A new look at the “vital signs” of Earth’s climate reveals a stark picture of declining health. As global temperatures rise, so do sea level and the amount of heat trapped in the ocean’s upper layers. Meanwhile, mountain glaciers and Arctic sea ice are melting away beneath an atmosphere where concentrations of three key planet-warming greenhouse gases continue to rise.“Data show that the climate is changing more rapidly now than it has at any time in the historical record,” says Thomas Karl, director of the National Oceanic and Atmospheric Administration’s (NOAA’s) National Climatic Data Center in Asheville, North Carolina. “The numbers speak for themselves.”The numbers speak pretty loudly, too. Depending on which data set scientists look at, 2013 falls somewhere between the second warmest and sixth warmest year since record keeping began in 1880. Global sea level reached a new record high last year—about 3.8 centimeters (1.5 inches) above the average measured by satellites between 1993 and 2010. Overall, sea level is rising about 3 millimeters (one-eighth of an inch) each year. And for the 23rd straight year, mountain glaciers on the whole lost more ice than they gained, says Jessica Blunden of ERT Inc., who works with Karl at the climate monitoring agency in Asheville. “Changes in these [glaciers] are visible and obvious signs of climate change,” Blunden says.Sign up for our daily newsletterGet more great content like this delivered right to you!Country *AfghanistanAland IslandsAlbaniaAlgeriaAndorraAngolaAnguillaAntarcticaAntigua and BarbudaArgentinaArmeniaArubaAustraliaAustriaAzerbaijanBahamasBahrainBangladeshBarbadosBelarusBelgiumBelizeBeninBermudaBhutanBolivia, Plurinational State ofBonaire, Sint Eustatius and SabaBosnia and HerzegovinaBotswanaBouvet IslandBrazilBritish Indian Ocean TerritoryBrunei DarussalamBulgariaBurkina FasoBurundiCambodiaCameroonCanadaCape VerdeCayman IslandsCentral African RepublicChadChileChinaChristmas IslandCocos (Keeling) IslandsColombiaComorosCongoCongo, The Democratic Republic of theCook IslandsCosta RicaCote D’IvoireCroatiaCubaCuraçaoCyprusCzech RepublicDenmarkDjiboutiDominicaDominican RepublicEcuadorEgyptEl SalvadorEquatorial GuineaEritreaEstoniaEthiopiaFalkland Islands (Malvinas)Faroe IslandsFijiFinlandFranceFrench GuianaFrench PolynesiaFrench Southern TerritoriesGabonGambiaGeorgiaGermanyGhanaGibraltarGreeceGreenlandGrenadaGuadeloupeGuatemalaGuernseyGuineaGuinea-BissauGuyanaHaitiHeard Island and Mcdonald IslandsHoly See (Vatican City State)HondurasHong KongHungaryIcelandIndiaIndonesiaIran, Islamic Republic ofIraqIrelandIsle of ManIsraelItalyJamaicaJapanJerseyJordanKazakhstanKenyaKiribatiKorea, Democratic People’s Republic ofKorea, Republic ofKuwaitKyrgyzstanLao People’s Democratic RepublicLatviaLebanonLesothoLiberiaLibyan Arab JamahiriyaLiechtensteinLithuaniaLuxembourgMacaoMacedonia, The Former Yugoslav Republic ofMadagascarMalawiMalaysiaMaldivesMaliMaltaMartiniqueMauritaniaMauritiusMayotteMexicoMoldova, Republic ofMonacoMongoliaMontenegroMontserratMoroccoMozambiqueMyanmarNamibiaNauruNepalNetherlandsNew CaledoniaNew ZealandNicaraguaNigerNigeriaNiueNorfolk IslandNorwayOmanPakistanPalestinianPanamaPapua New GuineaParaguayPeruPhilippinesPitcairnPolandPortugalQatarReunionRomaniaRussian FederationRWANDASaint Barthélemy Saint Helena, Ascension and Tristan da CunhaSaint Kitts and NevisSaint LuciaSaint Martin (French part)Saint Pierre and MiquelonSaint Vincent and the GrenadinesSamoaSan MarinoSao Tome and PrincipeSaudi ArabiaSenegalSerbiaSeychellesSierra LeoneSingaporeSint Maarten (Dutch part)SlovakiaSloveniaSolomon IslandsSomaliaSouth AfricaSouth Georgia and the South Sandwich IslandsSouth SudanSpainSri LankaSudanSurinameSvalbard and Jan MayenSwazilandSwedenSwitzerlandSyrian Arab RepublicTaiwanTajikistanTanzania, United Republic ofThailandTimor-LesteTogoTokelauTongaTrinidad and TobagoTunisiaTurkeyTurkmenistanTurks and Caicos IslandsTuvaluUgandaUkraineUnited Arab EmiratesUnited KingdomUnited StatesUruguayUzbekistanVanuatuVenezuela, Bolivarian Republic ofVietnamVirgin Islands, BritishWallis and FutunaWestern SaharaYemenZambiaZimbabweI also wish to receive emails from AAAS/Science and Science advertisers, including information on products, services and special offers which may include but are not limited to news, careers information & upcoming events.Required fields are included by an asterisk(*)The new study, State of the Climate in 2013, was released online today in the Bulletin of the American Meteorological Society. The detailed, peer-reviewed analysis was based on data from environmental monitoring stations on land, sea, and ice and from sensors on satellites and planes. More than 400 scientists from 57 countries contributed to the report. (Previous State of the Climate reports, issued annually since 1991, can be found here.)Increases in the levels of three key greenhouse gases are likely to be the root of recent warming, scientists suggest. The global average concentration of carbon dioxide reached more than 395 parts per million last year, a 2.8 ppm increase over 2012 levels, according to the new report. Levels of both methane and nitrous oxide (N2O), which on a pound-for-pound basis trap heat more effectively than CO2, rose last year about 0.3%. (Nevertheless, about two-thirds of the atmosphere’s heat-trapping power comes from CO2, which is much more prevalent than the other two gases, the researchers report. Carbon dioxide levels are now in uncharted territory, the scientists say: Ice core records reveal that until the early 20th century, CO2 concentrations hadn’t risen above 300 ppm during the previous 800,000 years.)From pole to pole, few parts of the globe are being spared warm-up. In the Eurasian Arctic, average temperatures last summer ranged between 1°C and 3°C warmer than the average temperatures there from 2007 through 2012. Fairbanks, Alaska, had a record number of days (36) in which the daily high temperature reached 27°C (80°F) or higher. All that warmth is seeping into the ground, too. Permafrost temperatures measured 20 meters below ground at many sites in Alaska reached record highs last year, the scientists report. And 2013’s Arctic sea ice coverage in September, the month it usually falls to its lowest for the year, was 18% below the average coverage for that month from 1981 through 2010. Although not a record low amount, the scientists note that September sea ice coverage is declining almost 14% per decade since satellites started measuring sea ice extent in 1979.At the other end of Earth, 2013’s average annual temperature at the South Pole was –47.4°C (–53.3°F): chilly, yes, but nevertheless a record high since scientists started collecting weather data there in 1957.In between, China, Japan, and South Korea suffered their warmest summer on record, and Australia really suffered: With large swaths of the Land Down Under tallying summertime highs above 45°C (113°F), Australia had its warmest year since record keeping began in 1910.The amount of heat stored in the upper 700 meters of the world’s oceans, which has increased substantially over the past 2 decades, also reached a record level last year. That increased heat content helps boost the strength of typhoons and hurricanes, Karl suggests. In the next couple of months, he notes, NOAA will release a report that discusses how climate change might be related to several episodes of extreme weather last year.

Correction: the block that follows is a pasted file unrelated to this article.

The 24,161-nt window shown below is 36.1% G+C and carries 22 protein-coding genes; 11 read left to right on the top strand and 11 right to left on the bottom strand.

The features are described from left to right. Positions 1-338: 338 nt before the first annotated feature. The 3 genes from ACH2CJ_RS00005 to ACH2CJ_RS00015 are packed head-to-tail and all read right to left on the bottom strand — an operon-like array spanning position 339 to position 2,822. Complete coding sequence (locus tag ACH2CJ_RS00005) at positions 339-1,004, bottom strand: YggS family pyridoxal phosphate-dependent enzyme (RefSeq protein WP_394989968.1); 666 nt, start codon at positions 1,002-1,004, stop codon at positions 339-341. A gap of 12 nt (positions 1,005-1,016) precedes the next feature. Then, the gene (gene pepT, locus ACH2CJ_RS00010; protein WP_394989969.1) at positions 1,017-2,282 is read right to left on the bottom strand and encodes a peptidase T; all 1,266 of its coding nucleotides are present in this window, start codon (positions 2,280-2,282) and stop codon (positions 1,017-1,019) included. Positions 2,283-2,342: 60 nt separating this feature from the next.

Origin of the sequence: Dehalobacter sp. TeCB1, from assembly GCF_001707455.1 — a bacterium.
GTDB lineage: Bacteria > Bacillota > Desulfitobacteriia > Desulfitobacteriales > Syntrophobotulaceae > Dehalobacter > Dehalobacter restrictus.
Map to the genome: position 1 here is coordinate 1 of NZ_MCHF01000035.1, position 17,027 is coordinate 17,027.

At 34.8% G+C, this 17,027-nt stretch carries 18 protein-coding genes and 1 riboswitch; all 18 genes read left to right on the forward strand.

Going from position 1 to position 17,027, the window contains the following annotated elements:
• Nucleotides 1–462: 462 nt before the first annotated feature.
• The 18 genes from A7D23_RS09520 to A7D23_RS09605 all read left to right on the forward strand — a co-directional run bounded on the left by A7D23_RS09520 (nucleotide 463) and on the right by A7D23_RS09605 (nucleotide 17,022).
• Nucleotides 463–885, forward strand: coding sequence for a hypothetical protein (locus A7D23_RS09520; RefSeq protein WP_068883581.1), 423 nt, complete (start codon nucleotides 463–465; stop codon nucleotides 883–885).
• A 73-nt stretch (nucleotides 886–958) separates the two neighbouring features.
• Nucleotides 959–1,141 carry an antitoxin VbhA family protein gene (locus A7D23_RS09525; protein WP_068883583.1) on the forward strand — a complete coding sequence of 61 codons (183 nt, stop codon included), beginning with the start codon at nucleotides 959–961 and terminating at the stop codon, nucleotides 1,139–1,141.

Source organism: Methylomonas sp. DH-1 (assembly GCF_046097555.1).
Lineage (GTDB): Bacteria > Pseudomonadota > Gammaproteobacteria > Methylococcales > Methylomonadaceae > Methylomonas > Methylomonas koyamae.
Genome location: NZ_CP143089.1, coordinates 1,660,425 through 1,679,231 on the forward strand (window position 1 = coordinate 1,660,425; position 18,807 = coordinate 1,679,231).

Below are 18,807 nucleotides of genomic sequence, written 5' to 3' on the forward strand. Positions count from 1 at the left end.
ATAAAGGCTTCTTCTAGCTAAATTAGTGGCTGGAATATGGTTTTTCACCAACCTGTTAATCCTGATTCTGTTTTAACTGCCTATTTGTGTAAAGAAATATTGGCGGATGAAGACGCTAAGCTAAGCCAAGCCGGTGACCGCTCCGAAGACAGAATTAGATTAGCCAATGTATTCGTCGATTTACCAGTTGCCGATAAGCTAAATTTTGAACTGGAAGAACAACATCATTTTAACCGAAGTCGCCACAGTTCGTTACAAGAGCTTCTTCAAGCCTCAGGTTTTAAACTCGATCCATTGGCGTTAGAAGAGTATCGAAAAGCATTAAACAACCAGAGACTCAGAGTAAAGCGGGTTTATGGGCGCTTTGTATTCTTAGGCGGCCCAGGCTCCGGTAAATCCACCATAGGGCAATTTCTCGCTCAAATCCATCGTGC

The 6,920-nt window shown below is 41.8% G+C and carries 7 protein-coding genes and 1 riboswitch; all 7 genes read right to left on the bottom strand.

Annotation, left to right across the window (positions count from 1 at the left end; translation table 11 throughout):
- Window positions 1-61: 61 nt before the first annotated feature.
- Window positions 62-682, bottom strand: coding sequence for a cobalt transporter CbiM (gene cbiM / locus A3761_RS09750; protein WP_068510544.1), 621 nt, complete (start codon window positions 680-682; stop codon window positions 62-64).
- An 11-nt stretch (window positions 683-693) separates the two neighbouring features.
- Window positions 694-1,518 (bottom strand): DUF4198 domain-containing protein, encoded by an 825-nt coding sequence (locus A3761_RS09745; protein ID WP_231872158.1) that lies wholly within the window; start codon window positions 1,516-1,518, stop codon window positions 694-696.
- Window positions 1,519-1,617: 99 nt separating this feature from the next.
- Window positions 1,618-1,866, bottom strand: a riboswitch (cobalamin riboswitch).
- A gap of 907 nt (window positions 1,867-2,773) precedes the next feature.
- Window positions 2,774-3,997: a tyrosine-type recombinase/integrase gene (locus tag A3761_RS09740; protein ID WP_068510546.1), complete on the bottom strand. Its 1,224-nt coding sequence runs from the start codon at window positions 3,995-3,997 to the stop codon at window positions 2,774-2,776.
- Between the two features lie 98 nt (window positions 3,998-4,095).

TEMPE, Ariz. — It’s fair to say Carson Palmer has not had the kind of season anyone was hoping for, at least in comparison to the MVP-caliber campaign he put together in 2015.But he hasn’t been terrible, as his 61.3 percent completion percentage, 3,231 yards, 18 touchdowns and 11 interceptions represent.Interestingly, Palmer is actually throwing for more yards per game this season than last, and over his last three games, the veteran has thrown seven touchdown passes against just three interceptions. 0 Comments Share What’s changed for the 36-year-old the last few weeks?“The guys around him are all playing better,” Cardinals coach Bruce Arians said. “And we haven’t had to play from way behind and that’s always when you’re bang, bang, bang, throwing, throwing, throwing, you’re going to throw some interceptions.“But he’s been, for three quarters in most games, he’s been spot on.”Truth be told, outside of a four-interception performance in Buffalo in Week 3 — a game in which all four picks happened in the fourth quarter while the Cardinals were down two touchdowns — Palmer has not really had any terrible games. He has not thrown an interception in five games this season, and has tossed at least two touchdown passes in six outings.Again, not what he did last season, but not awful.“I don’t know, we’ve played well as a group this last week,” Palmer said of why he’s been better. “We weren’t in a situation where we were throwing it the entire second half and down by multiple scores.“And, I think really focused on trying to get the ball out as quick as possible and get it to guys like Dave (Johnson) and let him — there might be somebody open further down the field, but getting the ball out quick and not putting us at risk and giving Dave a chance to get the ball down the field.” Derrick Hall satisfied with D-backs’ buying and selling Palmer has missed just one game this season, in Week 5 due to a concussion. To him, standing tall in the pocket and withstanding some punishment comes with the territory.“I think every quarterback has something that makes him different from the others,” he said. “I don’t have the 4.3 speed to take off and run and create with my legs, I guess. I’ve always felt one of my strengths was being able to take hits and stay in the pocket and throw it, and it’s something that has gotten me this far and I need to continue to get better at it and be more on platform and more on balance and push through throws more often, because it’s not where it needs to be. I need to continue to get better at it.”Injury updateThe week’s first injury report can be found here, and for the Cardinals, receivers John Brown and Larry Fitzgerald as well as linebacker Markus Golden, safety Tyrann Mathieu, quarterback Carson Palmer, defensive lineman Frostee Rucker and cornerback Tharold Simon did not practice Wednesday.Arians said they will increase Brown’s reps Thursday and then again Friday, following the same pattern they used last week. For Fitzgerald, Palmer and Rucker, it was a scheduled day off for “old guys,” as the coach put it. Top Stories There no doubt has been an adjustment period that has come with the team’s offense moving more toward a David Johnson-centric style, though the change makes sense given just how dynamic a player the running back has proven to be.For Palmer, having that as well as an i nconsistent group of receivers and an offensive line struggling to protect gives ample reason to adjust his game. Instead of constantly looking for the deep ball, which requires him to hang onto it longer and hope one of his receivers will make a play, he is more apt to quickly get rid of it to his running back.Johnson then gets to do what he does best, in making a play, whereas Palmer more often than not avoids taking an unnecessary hit.Palmer has been sacked 34 times this season — tied for second behind Andrew Luck, who has been dropped 36 times — and has been hit countless others.Incidentally, that he has played better over his last three games — including a pair of losses to Minnesota and Atlanta, both games where he took more than his fair share of hits — is something one would not necessarily expect from a quarterback who is approaching his 37th birthday.“He’s tough as nails,” Arians said. “You see guys get happy feet, but he’s rock solid in that regard.” The 5: Takeaways from the Coyotes’ introduction of Alex Meruelo Former Cardinals kicker Phil Dawson retires Arians, who said the team will not have two punters active in a game, said it’s not easy to just teach someone the job.“There is a knack to it,” he said. “You have to learn how to spin the laces. First of all, you have to have good hands, soft hands, and then you have to be able to spin the laces and make sure the angle of the ball is exactly right every time.”Can Wile figure it out in time for the Cardinals to feel comfortable with him Sunday in Miami? He will be getting a crash course in holding the rest of the week, though Arians did not sound optimistic that a player could learn how to hold in just a few days.“If he’s done it. Now if he hasn’t done it, it’s going to be real hard to do,” the coach said. “(Ryan) Quigley came in and he had done it. Chandler was very comfortable with what he had to do.”Follow Adam Green on Twitter As for Mathieu, however, the shoulder injury that has kept him out of three of the last four games is still an issue, and Arians is not sure if his player will be back soon.“Your guess is as good as mine,” he said. “Range of motion is a little bit of a problem right now, but the strength is coming back.”But, Arians said, Mathieu still having problems with the shoulder is a surprise.Kicking is great, but can he hold?On Tuesday, the Cardinals added punter Matt Wile to their practice squad.The 24-year-old has appeared in just one NFL game — a few weeks ago for the Falcons against the Cardinals — where he averaged 58 yards on two punts.He was brought in to compete with Drew Butler, who has struggled with inconsistency this season and in last Sunday’s win over Washington had one punt go just 28 yards, but even if Wile is a superior kicker, that does not mean the job will be his going forward.“He never held, so we’ll start working with him as a holder and see what he can do, see if he can get in the mix,” Arians said.For all of Butler’s struggles, Cardinals coaches have maintained he does a lot of things that do not necessarily show up on the box score or during the game. A strength of his is apparently holding for kicker Chandler Catanzaro, and the last thing the Cardinals want to do is have a problem with a hold hurt them during a big kick. Arizona Cardinals quarterback Carson Palmer (3) throws under pressure by Washington Redskins defensive end Trent Murphy (93) during the second half of an NFL football game, Sunday, Dec. 4, 2016, in Glendale, Ariz. (AP Photo/Ross D. Franklin) Grace expects Greinke trade to have emotional impact